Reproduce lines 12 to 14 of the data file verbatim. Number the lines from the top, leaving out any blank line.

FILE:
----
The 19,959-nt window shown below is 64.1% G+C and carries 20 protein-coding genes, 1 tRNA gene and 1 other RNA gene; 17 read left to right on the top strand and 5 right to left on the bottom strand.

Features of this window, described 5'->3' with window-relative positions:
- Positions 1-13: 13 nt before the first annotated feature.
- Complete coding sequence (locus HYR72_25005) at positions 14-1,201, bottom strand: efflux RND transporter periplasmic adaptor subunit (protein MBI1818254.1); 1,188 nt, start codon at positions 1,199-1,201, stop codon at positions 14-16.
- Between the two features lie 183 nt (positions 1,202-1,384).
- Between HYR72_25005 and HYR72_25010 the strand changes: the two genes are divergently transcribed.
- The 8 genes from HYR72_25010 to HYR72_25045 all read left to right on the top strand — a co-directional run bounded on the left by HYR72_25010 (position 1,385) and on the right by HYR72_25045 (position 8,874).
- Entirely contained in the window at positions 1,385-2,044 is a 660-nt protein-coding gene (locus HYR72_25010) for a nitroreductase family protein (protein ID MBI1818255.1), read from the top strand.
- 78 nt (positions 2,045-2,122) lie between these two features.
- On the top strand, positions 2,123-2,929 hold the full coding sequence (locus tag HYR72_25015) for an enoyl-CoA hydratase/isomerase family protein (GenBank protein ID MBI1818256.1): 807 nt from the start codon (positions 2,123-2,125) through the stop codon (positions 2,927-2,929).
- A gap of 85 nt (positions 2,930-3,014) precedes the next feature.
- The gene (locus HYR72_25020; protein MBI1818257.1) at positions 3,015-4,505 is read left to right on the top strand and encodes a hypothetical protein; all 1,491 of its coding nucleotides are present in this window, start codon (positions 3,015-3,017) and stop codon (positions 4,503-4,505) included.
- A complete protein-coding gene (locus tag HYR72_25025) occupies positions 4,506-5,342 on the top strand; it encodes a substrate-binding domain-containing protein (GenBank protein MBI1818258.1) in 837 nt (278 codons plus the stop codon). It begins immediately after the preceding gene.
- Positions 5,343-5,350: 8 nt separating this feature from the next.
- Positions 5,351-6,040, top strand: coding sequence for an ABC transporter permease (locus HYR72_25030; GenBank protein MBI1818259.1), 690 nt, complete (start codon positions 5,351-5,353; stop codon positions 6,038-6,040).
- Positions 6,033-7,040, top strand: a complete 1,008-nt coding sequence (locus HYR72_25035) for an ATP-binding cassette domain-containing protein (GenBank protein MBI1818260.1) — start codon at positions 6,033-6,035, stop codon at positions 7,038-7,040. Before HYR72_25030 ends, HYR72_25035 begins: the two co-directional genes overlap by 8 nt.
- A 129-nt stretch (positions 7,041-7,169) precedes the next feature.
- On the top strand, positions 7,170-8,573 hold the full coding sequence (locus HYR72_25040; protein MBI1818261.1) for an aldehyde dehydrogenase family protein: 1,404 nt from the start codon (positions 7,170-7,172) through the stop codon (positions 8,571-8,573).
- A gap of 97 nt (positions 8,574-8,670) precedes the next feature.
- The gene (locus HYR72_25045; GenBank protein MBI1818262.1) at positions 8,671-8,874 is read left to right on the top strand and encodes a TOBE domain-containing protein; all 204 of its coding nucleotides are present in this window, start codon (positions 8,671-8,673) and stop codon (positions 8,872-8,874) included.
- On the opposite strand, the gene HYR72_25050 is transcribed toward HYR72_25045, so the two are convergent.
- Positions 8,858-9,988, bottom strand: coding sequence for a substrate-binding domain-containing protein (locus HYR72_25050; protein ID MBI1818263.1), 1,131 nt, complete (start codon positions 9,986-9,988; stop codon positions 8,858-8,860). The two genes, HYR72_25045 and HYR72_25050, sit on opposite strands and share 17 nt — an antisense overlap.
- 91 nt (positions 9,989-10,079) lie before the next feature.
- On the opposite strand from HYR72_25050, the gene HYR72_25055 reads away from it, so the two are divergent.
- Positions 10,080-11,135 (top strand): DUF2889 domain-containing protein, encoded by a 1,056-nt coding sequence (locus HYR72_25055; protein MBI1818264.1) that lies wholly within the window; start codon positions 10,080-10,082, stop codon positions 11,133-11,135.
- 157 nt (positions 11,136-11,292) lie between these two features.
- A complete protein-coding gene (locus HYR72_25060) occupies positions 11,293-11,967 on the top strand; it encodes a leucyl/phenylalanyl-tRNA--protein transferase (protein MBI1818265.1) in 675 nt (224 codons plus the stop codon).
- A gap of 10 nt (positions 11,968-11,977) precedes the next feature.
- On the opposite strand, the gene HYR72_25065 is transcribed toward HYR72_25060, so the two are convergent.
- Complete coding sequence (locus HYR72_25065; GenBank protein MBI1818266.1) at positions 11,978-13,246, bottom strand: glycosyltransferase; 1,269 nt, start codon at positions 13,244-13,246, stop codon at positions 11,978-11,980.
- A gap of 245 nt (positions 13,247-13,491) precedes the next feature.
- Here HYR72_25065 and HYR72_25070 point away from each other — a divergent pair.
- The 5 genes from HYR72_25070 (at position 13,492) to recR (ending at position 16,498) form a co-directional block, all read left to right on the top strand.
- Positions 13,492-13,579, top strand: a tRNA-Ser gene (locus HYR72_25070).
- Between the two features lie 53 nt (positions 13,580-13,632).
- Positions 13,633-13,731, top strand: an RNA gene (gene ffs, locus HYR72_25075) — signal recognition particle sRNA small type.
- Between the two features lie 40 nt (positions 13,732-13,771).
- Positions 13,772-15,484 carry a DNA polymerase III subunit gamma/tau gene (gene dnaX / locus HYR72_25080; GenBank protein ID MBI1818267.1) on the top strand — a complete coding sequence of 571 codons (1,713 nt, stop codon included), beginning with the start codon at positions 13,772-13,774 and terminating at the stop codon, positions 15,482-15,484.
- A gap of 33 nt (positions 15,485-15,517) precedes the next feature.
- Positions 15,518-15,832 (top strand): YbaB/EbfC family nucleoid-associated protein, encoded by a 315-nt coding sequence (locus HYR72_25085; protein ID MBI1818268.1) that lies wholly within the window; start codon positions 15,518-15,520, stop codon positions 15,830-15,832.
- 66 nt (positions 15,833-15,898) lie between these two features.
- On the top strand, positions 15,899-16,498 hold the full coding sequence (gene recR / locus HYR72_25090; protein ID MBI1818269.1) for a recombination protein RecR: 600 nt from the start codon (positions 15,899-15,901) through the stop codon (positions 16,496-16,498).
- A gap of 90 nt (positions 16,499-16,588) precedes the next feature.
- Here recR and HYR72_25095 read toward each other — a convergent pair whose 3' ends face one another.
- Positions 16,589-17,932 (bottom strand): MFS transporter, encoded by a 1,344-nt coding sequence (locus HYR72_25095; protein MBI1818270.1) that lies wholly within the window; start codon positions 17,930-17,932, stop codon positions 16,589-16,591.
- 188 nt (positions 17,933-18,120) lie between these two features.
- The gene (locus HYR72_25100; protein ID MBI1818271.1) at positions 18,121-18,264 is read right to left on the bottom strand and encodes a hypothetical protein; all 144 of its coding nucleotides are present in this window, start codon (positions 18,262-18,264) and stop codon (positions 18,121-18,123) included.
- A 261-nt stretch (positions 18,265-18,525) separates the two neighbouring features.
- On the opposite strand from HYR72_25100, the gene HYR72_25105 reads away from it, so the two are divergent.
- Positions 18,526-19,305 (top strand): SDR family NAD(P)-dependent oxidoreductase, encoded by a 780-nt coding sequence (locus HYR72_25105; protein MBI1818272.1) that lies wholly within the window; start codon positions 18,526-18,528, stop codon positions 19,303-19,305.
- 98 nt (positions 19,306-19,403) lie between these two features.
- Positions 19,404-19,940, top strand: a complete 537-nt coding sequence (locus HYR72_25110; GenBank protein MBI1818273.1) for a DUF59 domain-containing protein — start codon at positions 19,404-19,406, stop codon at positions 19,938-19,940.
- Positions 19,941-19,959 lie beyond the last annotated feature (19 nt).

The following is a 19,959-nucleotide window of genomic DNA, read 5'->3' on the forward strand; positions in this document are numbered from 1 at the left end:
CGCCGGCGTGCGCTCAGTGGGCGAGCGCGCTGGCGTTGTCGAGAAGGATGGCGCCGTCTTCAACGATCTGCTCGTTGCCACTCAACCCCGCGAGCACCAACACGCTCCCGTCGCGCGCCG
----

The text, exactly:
- The gene (locus HYR72_25020; protein MBI1818257.1) at positions 3,015-4,505 is read left to right on the top strand and encodes a hypothetical protein; all 1,491 of its coding nucleotides are present in this window, start codon (positions 3,015-3,017) and stop codon (positions 4,503-4,505) included.
- A complete protein-coding gene (locus tag HYR72_25025) occupies positions 4,506-5,342 on the top strand; it encodes a substrate-binding domain-containing protein (GenBank protein MBI1818258.1) in 837 nt (278 codons plus the stop codon). It begins immediately after the preceding gene.
- Positions 5,343-5,350: 8 nt separating this feature from the next.